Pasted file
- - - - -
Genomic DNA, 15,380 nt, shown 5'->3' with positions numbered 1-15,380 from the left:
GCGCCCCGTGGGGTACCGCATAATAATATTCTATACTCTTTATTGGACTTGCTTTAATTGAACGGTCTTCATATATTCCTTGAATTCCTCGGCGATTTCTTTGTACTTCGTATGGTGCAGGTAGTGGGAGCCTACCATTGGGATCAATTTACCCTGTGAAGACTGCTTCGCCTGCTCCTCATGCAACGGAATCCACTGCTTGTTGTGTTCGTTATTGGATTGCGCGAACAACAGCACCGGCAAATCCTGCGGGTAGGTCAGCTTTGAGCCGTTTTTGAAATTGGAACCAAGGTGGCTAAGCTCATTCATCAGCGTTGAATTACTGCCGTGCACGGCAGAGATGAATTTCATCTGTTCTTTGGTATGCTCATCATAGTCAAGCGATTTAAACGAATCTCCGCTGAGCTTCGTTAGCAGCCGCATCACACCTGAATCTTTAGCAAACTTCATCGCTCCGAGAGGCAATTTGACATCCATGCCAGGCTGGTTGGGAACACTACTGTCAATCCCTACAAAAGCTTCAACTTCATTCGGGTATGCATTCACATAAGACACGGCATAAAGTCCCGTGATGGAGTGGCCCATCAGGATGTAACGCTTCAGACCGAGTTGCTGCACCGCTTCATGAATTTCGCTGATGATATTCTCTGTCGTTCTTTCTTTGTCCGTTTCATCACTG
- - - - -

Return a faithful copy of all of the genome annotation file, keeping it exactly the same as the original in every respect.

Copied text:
Genomic DNA, 15,380 nt, shown 5'->3' with positions numbered 1-15,380 from the left:
GCGCCCCGTGGGGTACCGCATAATAATATTCTATACTCTTTATTGGACTTGCTTTAATTGAACGGTCTTCATATATTCCTTGAATTCCTCGGCGATTTCTTTGTACTTCGTATGGTGCAGGTAGTGGGAGCCTACCATTGGGATCAATTTACCCTGTGAAGACTGCTTCGCCTGCTCCTCATGCAACGGAATCCACTGCTTGTTGTGTTCGTTATTGGATTGCGCGAACAACAGCACCGGCAAATCCTGCGGGTAGGTCAGCTTTGAGCCGTTTTTGAAATTGGAACCAAGGTGGCTAAGCTCATTCATCAGCGTTGAATTACTGCCGTGCACGGCAGAGATGAATTTCATCTGTTCTTTGGTATGCTCATCATAGTCAAGCGATTTAAACGAATCTCCGCTGAGCTTCGTTAGCAGCCGCATCACACCTGAATCTTTAGCAAACTTCATCGCTCCGAGAGGCAATTTGACATCCATGCCAGGCTGGTTGGGAACACTACTGTCAATCCCTACAAAAGCTTCAACTTCATTCGGGTATGCATTCACATAAGACACGGCATAAAGTCCCGTGATGGAGTGGCCCATCAGGATGTAACGCTTCAGACCGAGTTGCTGCACCGCTTCATGAATTTCGCTGATGATATTCTCTGTCGTTCTTTCTTTGTCCGTTTCATCACTG